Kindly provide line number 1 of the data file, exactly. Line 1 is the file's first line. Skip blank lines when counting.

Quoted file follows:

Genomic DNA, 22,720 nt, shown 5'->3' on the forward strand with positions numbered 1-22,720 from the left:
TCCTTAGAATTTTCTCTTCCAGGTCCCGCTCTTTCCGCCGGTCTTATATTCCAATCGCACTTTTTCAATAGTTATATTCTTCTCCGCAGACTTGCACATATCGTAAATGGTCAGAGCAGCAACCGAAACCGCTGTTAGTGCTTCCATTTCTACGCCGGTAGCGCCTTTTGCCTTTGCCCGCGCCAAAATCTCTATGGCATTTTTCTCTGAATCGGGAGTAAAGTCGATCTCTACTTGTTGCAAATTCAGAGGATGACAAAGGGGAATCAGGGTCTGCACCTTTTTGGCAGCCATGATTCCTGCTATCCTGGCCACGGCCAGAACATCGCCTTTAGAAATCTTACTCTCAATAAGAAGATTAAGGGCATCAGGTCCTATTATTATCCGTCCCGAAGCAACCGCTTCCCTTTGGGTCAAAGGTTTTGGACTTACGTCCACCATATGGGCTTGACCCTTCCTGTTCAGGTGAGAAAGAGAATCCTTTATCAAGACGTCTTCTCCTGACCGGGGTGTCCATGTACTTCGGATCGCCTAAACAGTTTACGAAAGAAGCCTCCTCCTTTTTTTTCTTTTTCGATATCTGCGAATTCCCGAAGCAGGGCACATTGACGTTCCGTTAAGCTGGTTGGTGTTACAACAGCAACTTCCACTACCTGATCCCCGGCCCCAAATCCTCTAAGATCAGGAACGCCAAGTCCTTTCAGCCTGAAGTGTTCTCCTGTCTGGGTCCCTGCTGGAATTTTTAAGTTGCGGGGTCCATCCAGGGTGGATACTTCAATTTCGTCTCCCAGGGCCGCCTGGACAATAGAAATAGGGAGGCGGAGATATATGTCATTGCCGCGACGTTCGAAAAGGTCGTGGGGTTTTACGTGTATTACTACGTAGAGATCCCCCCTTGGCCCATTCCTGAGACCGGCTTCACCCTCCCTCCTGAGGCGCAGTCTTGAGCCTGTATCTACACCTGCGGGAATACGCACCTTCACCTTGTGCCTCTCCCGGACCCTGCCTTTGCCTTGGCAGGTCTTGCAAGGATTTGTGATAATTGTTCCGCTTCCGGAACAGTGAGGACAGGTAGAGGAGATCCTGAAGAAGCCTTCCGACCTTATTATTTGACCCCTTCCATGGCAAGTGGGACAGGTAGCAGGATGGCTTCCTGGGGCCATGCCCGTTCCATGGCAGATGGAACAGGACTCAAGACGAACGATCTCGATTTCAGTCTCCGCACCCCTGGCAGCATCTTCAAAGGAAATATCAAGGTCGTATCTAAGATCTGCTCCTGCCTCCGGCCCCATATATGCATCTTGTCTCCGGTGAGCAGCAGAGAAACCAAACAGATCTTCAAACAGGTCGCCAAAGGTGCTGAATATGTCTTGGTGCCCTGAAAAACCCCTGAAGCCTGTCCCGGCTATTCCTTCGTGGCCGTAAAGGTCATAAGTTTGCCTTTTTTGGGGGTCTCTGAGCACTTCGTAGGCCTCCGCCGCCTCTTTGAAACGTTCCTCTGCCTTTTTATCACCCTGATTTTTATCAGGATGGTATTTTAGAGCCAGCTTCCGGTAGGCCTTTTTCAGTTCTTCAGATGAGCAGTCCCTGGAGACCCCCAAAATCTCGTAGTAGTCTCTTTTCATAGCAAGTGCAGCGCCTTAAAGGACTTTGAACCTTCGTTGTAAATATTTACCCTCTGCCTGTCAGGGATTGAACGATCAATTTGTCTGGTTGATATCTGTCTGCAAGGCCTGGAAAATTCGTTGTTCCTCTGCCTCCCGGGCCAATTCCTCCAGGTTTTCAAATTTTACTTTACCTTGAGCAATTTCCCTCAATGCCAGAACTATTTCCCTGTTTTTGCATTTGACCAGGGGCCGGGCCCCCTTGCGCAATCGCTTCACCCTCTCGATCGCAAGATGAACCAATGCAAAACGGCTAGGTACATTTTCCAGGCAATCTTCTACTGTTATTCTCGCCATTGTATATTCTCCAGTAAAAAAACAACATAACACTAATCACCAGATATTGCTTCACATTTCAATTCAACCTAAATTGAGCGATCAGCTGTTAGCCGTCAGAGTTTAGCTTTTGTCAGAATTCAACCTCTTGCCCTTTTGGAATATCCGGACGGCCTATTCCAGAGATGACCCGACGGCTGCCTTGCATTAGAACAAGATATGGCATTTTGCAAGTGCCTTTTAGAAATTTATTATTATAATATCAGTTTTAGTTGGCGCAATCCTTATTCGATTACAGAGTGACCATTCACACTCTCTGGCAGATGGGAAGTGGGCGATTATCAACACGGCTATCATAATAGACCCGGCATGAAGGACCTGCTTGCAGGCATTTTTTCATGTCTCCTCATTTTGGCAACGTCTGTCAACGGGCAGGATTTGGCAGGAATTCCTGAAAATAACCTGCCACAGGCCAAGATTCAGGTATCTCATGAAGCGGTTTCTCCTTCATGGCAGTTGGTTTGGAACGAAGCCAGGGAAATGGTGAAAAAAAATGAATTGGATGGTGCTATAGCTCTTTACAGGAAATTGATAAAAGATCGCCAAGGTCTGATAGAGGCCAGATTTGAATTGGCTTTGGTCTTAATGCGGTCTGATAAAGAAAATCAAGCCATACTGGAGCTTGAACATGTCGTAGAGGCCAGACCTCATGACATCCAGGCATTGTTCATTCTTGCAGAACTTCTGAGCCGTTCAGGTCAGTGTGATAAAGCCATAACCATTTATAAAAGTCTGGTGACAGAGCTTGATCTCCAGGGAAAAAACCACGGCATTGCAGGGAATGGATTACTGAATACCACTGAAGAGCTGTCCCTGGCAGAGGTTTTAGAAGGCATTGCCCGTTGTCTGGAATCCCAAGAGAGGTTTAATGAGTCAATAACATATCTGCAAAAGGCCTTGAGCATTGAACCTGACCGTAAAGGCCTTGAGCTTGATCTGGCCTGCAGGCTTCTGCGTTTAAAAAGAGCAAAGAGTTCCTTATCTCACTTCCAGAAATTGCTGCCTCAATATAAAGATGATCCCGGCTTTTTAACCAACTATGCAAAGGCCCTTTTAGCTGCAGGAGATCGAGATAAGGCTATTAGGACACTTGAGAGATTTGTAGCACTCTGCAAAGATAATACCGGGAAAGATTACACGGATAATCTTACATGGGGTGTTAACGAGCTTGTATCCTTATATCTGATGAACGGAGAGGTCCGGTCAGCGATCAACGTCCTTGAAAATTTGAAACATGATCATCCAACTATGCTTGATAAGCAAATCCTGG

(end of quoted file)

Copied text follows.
Genomic DNA, 22,720 nt, shown 5'->3' on the forward strand with positions numbered 1-22,720 from the left: